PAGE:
Proficiency in technical writing is a highly desirable attribute for engineering graduates, and improvement of communication skills among undergraduate engineering students can help enhance the competitiveness of U.S. technical talent in an increasingly global engineering market. This project responds to the need for improved communication skills in engineering by directly addressing challenges associated with incorporating writing-based instructional techniques in traditional technical classes. More specifically, the goals of this project are to develop, validate, and disseminate high-impact, scalable techniques for integrating writing in existing engineering courses and curricula. The project addressed common instructor-level challenges that often preclude the inclusion of writing in engineering coursework. This project is primarily focused on required, large-lecture engineering courses where writing typically does not occur, and where ample opportunities exist to train faculty to implement simple, scalable writing activities, exercises, and related assessments. This study involves systematic investigation of how such activities can potentially enhance student learning of both writing and course-specific technical skills. The project also surveyed faculty and staff at multiple institutions to evaluate current attitudes toward writing in engineering, while identifying the most scalable and sustainable writing interventions from the standpoint of instructors and institutions.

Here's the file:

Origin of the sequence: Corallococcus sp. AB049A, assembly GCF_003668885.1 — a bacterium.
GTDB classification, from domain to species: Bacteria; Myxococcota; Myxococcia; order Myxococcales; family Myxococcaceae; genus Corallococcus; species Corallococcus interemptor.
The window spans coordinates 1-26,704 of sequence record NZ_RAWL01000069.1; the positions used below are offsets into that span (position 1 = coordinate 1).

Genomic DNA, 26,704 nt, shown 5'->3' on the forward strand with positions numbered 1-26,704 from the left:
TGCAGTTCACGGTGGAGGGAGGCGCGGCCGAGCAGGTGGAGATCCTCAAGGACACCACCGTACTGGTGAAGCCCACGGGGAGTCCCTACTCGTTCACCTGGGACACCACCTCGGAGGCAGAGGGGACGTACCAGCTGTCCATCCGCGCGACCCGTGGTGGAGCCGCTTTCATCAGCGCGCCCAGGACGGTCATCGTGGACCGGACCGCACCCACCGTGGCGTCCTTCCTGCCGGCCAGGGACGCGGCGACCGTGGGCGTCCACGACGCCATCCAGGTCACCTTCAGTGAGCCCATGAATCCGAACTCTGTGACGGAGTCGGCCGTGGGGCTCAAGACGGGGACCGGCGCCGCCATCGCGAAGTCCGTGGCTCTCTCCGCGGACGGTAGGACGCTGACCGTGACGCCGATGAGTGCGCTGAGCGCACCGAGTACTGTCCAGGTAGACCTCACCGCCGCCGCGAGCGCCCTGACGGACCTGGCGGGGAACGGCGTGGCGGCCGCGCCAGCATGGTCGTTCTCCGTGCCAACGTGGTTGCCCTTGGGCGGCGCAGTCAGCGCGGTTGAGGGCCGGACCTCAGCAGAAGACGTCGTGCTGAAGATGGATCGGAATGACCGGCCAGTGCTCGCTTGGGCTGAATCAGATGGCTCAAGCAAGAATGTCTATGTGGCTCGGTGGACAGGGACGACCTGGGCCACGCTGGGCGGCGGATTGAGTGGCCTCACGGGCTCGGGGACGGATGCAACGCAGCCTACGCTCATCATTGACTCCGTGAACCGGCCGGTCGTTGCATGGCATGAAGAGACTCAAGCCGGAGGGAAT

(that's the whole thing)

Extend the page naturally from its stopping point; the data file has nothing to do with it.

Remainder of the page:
Brent Jesiek, Josh Boyd, Purdue University; Becca Essig, Purdue University Fort Wayne; Natasha Trellinger Buswell, University of California-Irvine.
In this project, we are developing training materials to help operators of municipal storm sewer systems (MS4) reach compliance with IDEM’s new MS4 permit. This permit requires additional training for agency staff, contractors, and engineers. Training materials that we are developing include handouts, videos, and assessments that are readily accessible by MS4 permit agencies.
Christopher B. Burke Engineering
This project focuses on the development of renewable, water-driven power generation technologies. We are developing and testing both hydrokinetic and wave power devices for riverine and coastal power generation, leveraging Purdue’s 50m long tow and wave basin (shown here).
Purdue Research Foundation
Jun Chen, Purdue University